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Lecture: Robber Baron Collectors of the Gilded Age: Morgan, Frick, De Young

Colin B. Bailey, Director, Morgan Library & Museum
Sat, May 5, 2018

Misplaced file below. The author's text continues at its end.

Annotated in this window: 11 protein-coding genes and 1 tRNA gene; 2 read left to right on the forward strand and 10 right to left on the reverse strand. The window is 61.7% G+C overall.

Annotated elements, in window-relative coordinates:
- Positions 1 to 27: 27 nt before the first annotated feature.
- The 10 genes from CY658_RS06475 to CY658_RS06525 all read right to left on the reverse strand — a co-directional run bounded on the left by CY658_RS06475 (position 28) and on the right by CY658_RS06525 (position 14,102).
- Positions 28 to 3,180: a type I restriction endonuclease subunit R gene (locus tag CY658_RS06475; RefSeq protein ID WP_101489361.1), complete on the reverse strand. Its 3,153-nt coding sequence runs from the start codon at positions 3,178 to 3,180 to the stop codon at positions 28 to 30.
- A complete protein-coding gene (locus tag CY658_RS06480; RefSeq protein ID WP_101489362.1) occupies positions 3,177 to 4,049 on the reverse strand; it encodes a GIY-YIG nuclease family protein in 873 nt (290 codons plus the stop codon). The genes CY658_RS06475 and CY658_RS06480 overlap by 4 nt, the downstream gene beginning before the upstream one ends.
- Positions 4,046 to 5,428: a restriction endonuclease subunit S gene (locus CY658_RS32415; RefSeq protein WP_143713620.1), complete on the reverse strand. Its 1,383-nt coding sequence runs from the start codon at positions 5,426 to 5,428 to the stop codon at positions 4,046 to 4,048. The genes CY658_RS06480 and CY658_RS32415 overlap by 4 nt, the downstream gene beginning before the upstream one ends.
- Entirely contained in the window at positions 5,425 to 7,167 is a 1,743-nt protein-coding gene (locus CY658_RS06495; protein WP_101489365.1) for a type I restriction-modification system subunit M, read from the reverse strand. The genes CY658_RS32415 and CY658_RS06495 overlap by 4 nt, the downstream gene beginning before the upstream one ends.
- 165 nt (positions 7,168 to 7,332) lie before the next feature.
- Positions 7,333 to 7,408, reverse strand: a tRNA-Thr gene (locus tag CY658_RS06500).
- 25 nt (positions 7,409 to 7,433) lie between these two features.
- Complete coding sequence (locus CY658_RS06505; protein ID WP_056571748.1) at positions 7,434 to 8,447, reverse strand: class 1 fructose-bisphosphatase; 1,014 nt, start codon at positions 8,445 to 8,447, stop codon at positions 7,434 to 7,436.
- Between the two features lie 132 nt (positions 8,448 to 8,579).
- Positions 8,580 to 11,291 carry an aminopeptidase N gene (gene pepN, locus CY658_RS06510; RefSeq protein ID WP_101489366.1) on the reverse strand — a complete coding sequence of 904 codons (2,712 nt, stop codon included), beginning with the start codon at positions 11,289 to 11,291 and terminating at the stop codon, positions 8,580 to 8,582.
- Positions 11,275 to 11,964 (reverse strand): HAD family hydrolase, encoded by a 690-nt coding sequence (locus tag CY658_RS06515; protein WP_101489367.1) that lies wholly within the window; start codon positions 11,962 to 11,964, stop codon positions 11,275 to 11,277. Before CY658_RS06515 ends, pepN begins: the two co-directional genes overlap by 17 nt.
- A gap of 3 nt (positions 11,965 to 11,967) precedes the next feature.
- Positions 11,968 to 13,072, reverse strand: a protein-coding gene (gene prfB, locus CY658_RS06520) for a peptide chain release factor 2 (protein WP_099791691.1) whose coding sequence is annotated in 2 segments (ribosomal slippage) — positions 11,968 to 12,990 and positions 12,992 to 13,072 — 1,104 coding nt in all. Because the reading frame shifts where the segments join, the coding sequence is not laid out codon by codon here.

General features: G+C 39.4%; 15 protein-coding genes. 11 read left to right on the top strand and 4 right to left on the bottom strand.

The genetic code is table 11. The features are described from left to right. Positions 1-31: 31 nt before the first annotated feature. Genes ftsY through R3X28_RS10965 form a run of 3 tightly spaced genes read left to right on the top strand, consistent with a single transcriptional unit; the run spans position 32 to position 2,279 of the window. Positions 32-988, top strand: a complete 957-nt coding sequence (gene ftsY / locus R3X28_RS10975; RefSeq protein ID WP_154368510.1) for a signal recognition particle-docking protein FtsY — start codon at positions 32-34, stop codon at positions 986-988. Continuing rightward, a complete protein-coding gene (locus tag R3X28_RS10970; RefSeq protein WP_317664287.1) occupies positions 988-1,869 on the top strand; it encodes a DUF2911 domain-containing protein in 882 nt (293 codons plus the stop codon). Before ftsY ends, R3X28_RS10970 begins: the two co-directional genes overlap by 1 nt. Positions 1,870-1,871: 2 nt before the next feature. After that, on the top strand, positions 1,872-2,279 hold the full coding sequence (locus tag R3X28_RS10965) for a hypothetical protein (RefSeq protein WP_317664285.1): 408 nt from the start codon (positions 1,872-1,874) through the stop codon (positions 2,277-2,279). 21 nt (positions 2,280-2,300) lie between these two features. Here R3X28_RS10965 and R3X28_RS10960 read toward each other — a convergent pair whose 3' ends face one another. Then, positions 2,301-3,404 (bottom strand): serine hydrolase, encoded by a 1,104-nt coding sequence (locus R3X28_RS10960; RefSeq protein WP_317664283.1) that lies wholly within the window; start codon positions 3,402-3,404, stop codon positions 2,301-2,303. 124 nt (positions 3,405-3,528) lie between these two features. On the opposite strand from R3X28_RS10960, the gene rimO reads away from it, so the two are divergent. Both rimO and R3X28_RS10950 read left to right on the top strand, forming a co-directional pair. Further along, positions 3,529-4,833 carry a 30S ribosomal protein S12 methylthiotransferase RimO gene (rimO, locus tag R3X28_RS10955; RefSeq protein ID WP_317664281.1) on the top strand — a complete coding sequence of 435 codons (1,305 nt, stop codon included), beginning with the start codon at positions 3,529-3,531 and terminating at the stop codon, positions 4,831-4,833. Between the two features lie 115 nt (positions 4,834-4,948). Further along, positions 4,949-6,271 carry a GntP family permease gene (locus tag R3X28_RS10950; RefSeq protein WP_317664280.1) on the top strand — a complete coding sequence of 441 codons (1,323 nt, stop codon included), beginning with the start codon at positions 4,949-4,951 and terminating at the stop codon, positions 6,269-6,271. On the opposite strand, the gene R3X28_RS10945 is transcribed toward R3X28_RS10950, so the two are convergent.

In his comic novel The Outcry, published in 1911, Henry James characterizes the American robber baron collectors as the "conquering horde . . . only armed now with huge chequebooks instead of spears and battle-axes." The creation of outstanding private collections of European art in America was a phenomenon of the Gilded Age. James based the character of the American banker, Breckenridge Bender—"the wretch who bagged Lady Lappington’s Longhi"—on John Pierpont Morgan (1837‒1913), one of the three collectors discussed in this lecture. Morgan is joined by two younger "squillionaires"—as Bernard and Mary Berenson called them—born the same year: Henry Clay Frick (1849‒1919), the Pittsburgh industrialist, and Michael Henry De Young (1849‒1925), founder of San Francisco’s Daily Dramatic Chronicle. All three have left institutions that bear their names; yet, as Colin Bailey examines, they can be seen as quite distinct in their taste, education and motivation as collectors and founders of museums.

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